Russian weapons chief promises ‘no-contact warfare’ by 2020
Deputy Prime Minister Dmitry Rogozin has vowed that the primary objective for the current Russian weapons program is to minimize military casualties.
Speaking at a Friday session of the enlarged collegium of the state military tender commission, the military industry chief said that by 2020, Russia’s military will be equipped with weapons allowing for “no-contact warfare.”
“We should arrange it in such way that the military forces change onto no-contact warfare, so that they catch the enemy before the enemy catches us and eliminate them even before they think about total destruction of our military,” Rogozin announced.
The deputy PM told the weapons specialists in attendance that it was important to analyze the outcome of the events of 2008, when the Russian Army and peacekeepers had to conduct a military operation to repel a Georgian attack on South Ossetia.
“We should arrange everything in such a way that in future when we conduct such operations, against which we are not insured, our military servicemen, soldiers and officers, do not die,” Rogozin said.
According to official reports, 74 Russian military servicemembers were killed in the five-day operation in South Ossetia and Georgia. Another 19 were listed as missing in action.
Rogozin also warned of harsh punishments for corruption in the defense industry. He said that the state had allocated “enormous” money to the state weapons program, sums that were already attracting “all sorts of vultures". "These crimes should be punished in the harshest possible way as theft in the sphere of national defense is, in essence, high treason,” he said.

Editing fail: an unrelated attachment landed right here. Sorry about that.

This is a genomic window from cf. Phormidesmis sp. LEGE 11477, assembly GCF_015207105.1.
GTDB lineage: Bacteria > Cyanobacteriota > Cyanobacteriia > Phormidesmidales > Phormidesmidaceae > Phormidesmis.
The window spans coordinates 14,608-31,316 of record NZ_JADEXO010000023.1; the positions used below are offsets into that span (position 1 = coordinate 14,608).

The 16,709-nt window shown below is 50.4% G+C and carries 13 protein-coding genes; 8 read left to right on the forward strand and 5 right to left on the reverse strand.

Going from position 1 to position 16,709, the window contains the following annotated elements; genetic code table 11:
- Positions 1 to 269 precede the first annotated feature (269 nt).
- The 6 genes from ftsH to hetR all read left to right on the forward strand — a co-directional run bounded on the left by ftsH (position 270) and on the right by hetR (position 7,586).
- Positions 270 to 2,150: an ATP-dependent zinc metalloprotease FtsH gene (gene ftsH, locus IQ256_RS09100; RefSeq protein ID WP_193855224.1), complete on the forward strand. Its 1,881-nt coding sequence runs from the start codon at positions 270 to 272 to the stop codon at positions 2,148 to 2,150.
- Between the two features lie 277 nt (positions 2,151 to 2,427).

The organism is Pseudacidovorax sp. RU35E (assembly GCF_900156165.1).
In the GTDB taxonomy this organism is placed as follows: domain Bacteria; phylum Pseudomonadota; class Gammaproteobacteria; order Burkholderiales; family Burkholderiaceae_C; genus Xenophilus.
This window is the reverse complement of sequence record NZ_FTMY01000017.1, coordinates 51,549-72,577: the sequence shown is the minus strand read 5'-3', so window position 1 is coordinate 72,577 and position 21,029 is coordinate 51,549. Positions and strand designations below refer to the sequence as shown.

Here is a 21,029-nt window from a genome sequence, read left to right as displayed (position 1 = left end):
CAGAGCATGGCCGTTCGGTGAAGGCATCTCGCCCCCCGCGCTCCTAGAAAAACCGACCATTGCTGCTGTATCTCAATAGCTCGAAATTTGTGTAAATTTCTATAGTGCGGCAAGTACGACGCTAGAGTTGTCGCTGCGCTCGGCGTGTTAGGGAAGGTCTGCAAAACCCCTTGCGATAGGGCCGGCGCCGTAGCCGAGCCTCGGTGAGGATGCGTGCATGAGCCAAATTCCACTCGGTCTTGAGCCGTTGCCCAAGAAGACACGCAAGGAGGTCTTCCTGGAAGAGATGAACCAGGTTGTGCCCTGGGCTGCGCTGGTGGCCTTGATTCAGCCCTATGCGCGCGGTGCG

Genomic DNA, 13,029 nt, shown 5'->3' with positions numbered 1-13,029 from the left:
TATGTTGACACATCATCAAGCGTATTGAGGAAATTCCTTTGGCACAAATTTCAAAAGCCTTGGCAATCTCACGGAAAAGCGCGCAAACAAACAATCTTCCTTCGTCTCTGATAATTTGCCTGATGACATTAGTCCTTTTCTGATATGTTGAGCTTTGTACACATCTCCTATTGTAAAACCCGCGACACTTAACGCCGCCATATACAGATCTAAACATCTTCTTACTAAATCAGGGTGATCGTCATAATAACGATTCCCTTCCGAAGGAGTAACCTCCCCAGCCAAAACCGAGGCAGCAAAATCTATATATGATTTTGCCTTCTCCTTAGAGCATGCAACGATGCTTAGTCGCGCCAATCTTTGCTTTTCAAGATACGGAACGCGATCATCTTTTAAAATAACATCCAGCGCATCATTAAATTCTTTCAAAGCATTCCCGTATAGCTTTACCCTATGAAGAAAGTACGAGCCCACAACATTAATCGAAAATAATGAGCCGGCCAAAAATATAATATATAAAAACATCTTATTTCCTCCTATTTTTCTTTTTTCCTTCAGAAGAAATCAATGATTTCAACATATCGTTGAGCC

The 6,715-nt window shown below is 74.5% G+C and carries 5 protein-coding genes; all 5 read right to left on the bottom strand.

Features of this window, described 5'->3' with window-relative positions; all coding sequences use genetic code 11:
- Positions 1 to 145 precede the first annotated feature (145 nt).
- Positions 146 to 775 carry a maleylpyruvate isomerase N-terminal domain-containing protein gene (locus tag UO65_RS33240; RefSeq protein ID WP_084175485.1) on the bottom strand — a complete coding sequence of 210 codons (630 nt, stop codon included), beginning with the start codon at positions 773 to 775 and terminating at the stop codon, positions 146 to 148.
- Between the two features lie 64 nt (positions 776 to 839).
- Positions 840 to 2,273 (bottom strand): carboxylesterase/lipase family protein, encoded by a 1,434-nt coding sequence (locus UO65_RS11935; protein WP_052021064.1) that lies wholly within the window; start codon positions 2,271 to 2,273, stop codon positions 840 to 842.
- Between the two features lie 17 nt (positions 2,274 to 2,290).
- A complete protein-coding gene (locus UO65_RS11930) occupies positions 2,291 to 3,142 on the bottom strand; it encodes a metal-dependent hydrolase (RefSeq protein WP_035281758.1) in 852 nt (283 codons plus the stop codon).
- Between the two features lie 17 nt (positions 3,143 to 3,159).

To guard against embezzlement, Rogozin suggested that military industry officials should conduct unannounced inspections of the spending of government funds.
In late 2012, the Russian Defense Ministry announced that military spending in 2013 would be over 1.3 trillion rubles ($43 billion), a rise of 50 percent from 2012. All contracts with military producers must be signed before April 15 of this year.
In December 2012, the Russian parliament passed an amended version of the state law on military orders, which allows for the adjustment of prices for long-term projects and details the penalties for when suppliers fail to fulfill their contracts.